Rewind: Julie Doiron, Jon McKiel and Magnolia in Halifax

While we’re still feeling the freeze across most of Canada (now would be a great time to not speak up, Vancouver), the music scene is starting to heat up. As bands begin touring again, we get great lineups like Friday’s at Hell’s Kitchen in Halifax. Though the room was cold (like physically freezing — this writer snuggled in the bathroom next to the radiator between sets), the bands were worth the chill.

Magnolia opened the night. The hometown duo started late in front of a small crowd. Their jazzy folk was as good pared down to the two of them as it was amped up with full band at the Mixtape launch. They’re touring Ontario this month and they’ve got a great Beach Boys cover up their sleeve for audiences there.

Jon Mckiel‘s set was the night’s highlight with an audience was clearly excited for his set. He drew the highest energy and the most standers (which is a measurement of some kind). Joined by Jay Crocker (Ghostkeeper) on guitar, Mark Grundy (Heaven For RealQuaker Parents) on bass and Aaron Mangle (Cousins) on drums, the set was tight and dynamic. Mckiel’s music and talented band left room for a sense of play to come through clearly, and left the crowd on a high.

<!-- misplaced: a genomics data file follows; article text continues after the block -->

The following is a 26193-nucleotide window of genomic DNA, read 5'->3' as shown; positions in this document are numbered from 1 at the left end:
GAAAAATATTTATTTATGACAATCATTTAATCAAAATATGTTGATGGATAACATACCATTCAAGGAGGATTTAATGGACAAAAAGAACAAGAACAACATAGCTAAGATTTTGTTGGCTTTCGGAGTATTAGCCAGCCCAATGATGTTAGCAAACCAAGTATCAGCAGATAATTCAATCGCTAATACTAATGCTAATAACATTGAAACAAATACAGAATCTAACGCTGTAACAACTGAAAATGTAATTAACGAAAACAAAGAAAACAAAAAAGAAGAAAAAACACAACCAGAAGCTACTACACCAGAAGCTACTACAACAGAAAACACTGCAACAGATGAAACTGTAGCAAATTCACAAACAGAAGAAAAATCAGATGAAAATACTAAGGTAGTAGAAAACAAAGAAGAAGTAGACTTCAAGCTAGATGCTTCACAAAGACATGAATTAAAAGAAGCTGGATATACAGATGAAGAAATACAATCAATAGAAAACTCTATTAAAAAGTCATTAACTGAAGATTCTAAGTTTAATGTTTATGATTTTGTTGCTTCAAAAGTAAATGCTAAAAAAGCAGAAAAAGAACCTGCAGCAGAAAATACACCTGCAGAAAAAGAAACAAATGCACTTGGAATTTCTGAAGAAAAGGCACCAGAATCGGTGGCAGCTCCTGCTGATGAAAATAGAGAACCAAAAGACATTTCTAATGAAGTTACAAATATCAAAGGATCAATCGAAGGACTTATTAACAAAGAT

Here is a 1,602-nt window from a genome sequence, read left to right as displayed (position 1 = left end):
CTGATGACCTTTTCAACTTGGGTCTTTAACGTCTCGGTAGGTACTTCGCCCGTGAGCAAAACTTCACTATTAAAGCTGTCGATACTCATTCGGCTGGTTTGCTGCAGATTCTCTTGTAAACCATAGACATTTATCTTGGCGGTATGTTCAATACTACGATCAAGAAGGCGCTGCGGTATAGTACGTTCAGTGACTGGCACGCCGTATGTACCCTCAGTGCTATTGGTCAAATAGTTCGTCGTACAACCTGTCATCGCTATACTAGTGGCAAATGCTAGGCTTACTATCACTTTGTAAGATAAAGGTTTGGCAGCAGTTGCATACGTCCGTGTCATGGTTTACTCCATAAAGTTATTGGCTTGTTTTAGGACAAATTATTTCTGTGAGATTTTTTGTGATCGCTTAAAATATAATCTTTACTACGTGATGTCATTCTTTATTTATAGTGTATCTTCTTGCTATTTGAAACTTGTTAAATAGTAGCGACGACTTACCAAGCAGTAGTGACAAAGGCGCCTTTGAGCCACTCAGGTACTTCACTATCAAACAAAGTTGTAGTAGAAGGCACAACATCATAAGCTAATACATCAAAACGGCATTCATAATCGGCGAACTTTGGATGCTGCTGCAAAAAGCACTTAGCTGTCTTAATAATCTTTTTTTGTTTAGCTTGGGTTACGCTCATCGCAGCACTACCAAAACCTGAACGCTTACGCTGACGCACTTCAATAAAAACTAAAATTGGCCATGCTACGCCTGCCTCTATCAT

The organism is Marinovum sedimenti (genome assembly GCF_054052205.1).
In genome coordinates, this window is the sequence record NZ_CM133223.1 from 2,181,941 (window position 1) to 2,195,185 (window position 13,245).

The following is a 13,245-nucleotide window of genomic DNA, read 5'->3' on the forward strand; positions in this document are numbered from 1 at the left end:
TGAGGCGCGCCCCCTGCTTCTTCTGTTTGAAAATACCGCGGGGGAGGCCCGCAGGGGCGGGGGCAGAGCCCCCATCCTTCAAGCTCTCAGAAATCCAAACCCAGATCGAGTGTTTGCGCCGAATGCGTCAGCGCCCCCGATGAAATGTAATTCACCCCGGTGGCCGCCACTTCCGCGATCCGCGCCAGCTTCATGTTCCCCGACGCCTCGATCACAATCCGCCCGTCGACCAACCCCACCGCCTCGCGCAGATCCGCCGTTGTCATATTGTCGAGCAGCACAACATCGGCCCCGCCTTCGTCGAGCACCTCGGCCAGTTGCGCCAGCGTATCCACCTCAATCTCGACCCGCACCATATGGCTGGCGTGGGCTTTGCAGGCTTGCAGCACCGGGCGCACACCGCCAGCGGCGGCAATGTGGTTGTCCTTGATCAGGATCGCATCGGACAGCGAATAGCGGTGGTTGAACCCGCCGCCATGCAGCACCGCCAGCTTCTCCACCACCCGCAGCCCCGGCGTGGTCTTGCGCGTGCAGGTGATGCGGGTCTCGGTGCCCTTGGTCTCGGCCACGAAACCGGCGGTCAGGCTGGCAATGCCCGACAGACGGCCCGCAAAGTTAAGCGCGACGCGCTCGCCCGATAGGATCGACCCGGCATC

Julie Doiron is such a professional that any show of hers will be worth the price of admission. So comfortable now with gigging and touring, she opened her set up to the audience for requests and she played a couple of them. But even as a professional, her set suffered due to some rowdy hecklers who were obnoxious enough for long enough that they bear mentioning. They derailed Doiron, interrupting her flow. She seemed somewhat thrown, spending a lot of time talking between songs. But as a Doiron fan, the stories were charming; she isn’t one to hide much while on the stage. From what she gave up for Lent (chips) to what food she had on her shirt (bananas and baby food, courtesy of her 7-month-old daughter, Elsie), she opened up to the crowd. We shouldn’t take her for granted — she said when she had her daughter, she thought about quitting the road game: “When I got pregnant it was like, ‘WOOHOO! I never have to play another show again!'” she said. But ultimately she couldn’t stay away. “I felt like I really needed to re-evaluate what I wanted to do and what I wanted out of (playing shows),” she said, and seemed pleased to be back at it.

Photo/videos: Evelyn Hornbeck/Mixtape